Births out of wedlock

In France, it was announced (see here in the NY Sun!) by INSEE, the Paris-based national statistics agency, that in 2007, for the first time, the number of babies born out of wedlock eclipsed 50% (hitting 50.5%). That sent me scurrying across the web to find comparative stats. I was not sure, but I assumed that France was not alone in that trend. And that is an understatement. The trend is international. And quite a statement on the plight of marriage, as well as on the state of society.

Here is what I found out.

In the UK, this BBC report from 2004 said that the rate in Britain had reached 42%. But it is Sweden that leads all EU countries with around 53% (see Eurostat graphic to right). Sweden (red line on top) was already at 52% in 1995. France (green line) has been the second highest in Europe since the mid-1980s. Some good info on this Demographic Blog, and a comprehensive recent post on Demography Matters.

In the US, per 2005 CDC Gov stats, the percentage is 36.9%. Who makes up that 37% is not easy to piece together. But, already on the immigration front, courtesy of the Center for Immigration site, I have the following details and quotes:

  • Hispanic immigrants have seen the largest increase in out-of-wedlock births — from 19 percent of births in 1980 to 42 percent in 2003. This is important because Hispanics account for nearly 60 percent of all births to immigrants.

  • In addition to the 42 percent rate for Hispanic immigrants, the illegitimacy rate is now 39 percent for black immigrants, 11 percent for Asian/Pacific Islanders, and 12 percent for white immigrants.

  • There’s no indication of improvement over the generations. Among natives, the illegitimacy rate is 50 percent for Hispanics; 30 percent for Asian/Pacific Islanders, and 24 percent for whites.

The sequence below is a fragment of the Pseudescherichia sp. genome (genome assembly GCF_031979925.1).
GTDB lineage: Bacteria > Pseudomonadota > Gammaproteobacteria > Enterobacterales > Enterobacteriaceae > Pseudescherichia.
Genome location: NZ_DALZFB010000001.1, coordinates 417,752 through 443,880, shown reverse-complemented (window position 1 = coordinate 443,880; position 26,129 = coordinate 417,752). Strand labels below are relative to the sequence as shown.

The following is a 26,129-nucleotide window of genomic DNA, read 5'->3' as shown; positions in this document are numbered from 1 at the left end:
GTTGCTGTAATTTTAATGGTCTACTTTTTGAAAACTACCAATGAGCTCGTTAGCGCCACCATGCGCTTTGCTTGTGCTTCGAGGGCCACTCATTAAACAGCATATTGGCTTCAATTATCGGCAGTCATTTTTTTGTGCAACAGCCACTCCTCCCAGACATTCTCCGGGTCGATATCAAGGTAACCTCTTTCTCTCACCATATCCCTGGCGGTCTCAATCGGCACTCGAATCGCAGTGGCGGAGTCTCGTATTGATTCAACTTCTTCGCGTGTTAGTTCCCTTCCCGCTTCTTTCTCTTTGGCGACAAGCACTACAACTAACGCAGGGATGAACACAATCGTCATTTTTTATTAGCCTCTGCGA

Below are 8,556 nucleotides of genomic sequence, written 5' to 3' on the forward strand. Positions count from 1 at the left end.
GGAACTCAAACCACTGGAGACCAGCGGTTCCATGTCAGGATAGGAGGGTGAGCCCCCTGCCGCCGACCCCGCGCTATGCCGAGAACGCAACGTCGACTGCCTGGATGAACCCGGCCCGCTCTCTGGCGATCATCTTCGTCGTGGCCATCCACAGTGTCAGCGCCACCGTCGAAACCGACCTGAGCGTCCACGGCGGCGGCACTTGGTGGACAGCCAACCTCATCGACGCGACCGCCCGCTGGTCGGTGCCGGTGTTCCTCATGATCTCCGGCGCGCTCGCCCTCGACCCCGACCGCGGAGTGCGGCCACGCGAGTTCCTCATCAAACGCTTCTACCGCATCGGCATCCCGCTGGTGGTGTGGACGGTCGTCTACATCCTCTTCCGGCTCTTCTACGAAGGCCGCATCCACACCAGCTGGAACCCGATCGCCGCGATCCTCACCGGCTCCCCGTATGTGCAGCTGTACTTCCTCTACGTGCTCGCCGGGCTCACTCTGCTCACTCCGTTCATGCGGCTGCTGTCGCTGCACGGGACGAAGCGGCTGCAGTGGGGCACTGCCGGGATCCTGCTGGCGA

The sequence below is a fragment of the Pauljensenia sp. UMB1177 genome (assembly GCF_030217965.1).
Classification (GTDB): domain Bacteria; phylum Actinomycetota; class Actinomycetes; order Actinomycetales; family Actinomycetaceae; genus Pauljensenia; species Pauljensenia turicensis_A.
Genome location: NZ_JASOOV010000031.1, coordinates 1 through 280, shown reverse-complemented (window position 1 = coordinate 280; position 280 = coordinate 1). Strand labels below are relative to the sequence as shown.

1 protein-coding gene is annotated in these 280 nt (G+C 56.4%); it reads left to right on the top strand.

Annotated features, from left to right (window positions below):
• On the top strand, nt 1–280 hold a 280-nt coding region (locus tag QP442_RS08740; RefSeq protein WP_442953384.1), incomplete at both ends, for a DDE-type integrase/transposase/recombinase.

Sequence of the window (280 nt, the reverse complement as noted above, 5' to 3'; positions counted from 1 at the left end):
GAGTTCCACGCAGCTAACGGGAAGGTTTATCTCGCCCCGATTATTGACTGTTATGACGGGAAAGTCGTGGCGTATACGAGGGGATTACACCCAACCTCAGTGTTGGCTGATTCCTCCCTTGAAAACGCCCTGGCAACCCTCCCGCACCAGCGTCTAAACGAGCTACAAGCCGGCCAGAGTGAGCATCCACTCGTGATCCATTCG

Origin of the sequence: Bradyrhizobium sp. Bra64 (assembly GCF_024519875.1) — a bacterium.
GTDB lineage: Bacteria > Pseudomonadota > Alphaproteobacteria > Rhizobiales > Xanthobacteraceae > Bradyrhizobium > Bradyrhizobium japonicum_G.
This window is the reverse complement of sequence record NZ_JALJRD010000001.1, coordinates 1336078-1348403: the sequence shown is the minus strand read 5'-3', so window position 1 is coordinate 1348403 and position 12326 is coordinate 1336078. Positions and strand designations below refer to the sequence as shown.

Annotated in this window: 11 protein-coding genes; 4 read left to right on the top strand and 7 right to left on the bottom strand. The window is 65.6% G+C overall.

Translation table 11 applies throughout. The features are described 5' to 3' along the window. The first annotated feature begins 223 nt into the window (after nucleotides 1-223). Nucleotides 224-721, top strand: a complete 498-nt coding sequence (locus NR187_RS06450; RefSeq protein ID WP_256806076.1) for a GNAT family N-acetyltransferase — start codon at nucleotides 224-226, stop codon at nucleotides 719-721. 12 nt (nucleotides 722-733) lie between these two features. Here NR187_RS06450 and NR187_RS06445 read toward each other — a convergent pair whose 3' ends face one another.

• There is no evidence that illegitimacy is related to legal status. Illegitimacy is common in many immigrant-sending counties. According to the UN, in Mexico and Canada the illegitimacy rate is 38 percent; in El Salvador it’s 73 percent; and it’s 86 percent in Jamaica

Per this CITY, Hispanic Family Values article, there is clearly a lot of concern with regard this trend of births out of wedlock in the Hispanic community. And I quote from this article, “[E]very 1,000 unmarried Hispanic women bore 92 children in 2003 (the latest year for which data exist), compared with 28 children for every 1,000 unmarried white women, 22 for every 1,000 unmarried Asian women, and 66 for every 1,000 unmarried black women. Forty-five percent of all Hispanic births occur outside of marriage, compared with 24 percent of white births and 15 percent of Asian births. Only the percentage of black out-of-wedlock births—68 percent—exceeds the Hispanic rate.” This NPR podcast deals further with the situation for Black Americans.

Perhaps another area that deserves highlighting is the appallingly high number of teen births in the US. This article from Breitbart.com says the following:

“The birth rate among teenagers [in the U.S.] declined 2 percent in 2005, continuing a trend from the early 1990s. The rate is now about 40 births per 1,000 females ages 15 to 19. That is the lowest level in the 65 years for which a consistent series of rates is available. The U.S. teen birth rate is still the highest among industrialized countries.”

Looking at births out of wedlock, in general, the most critical issue may just be the existence of a loving couple to bring up that child. But between the high numbers of teen births and the high divorce rates, not to mention out-of-wedlock births, there is surely a new paradigm shift underway in terms of the composition of family. Apparently, Gen Yers are placing high(er) esteem on traditional values of family and are now looking for guidance and mentors. It would seem that there is a lot of work to be done on all fronts to create a successful concept/image of long-term marriage, new economic models and incentives and, above all, EDUCATION for what is, as far as teen and out-of-wedlock births are concerned, an over-weighted phenomenon in under-educated classes.

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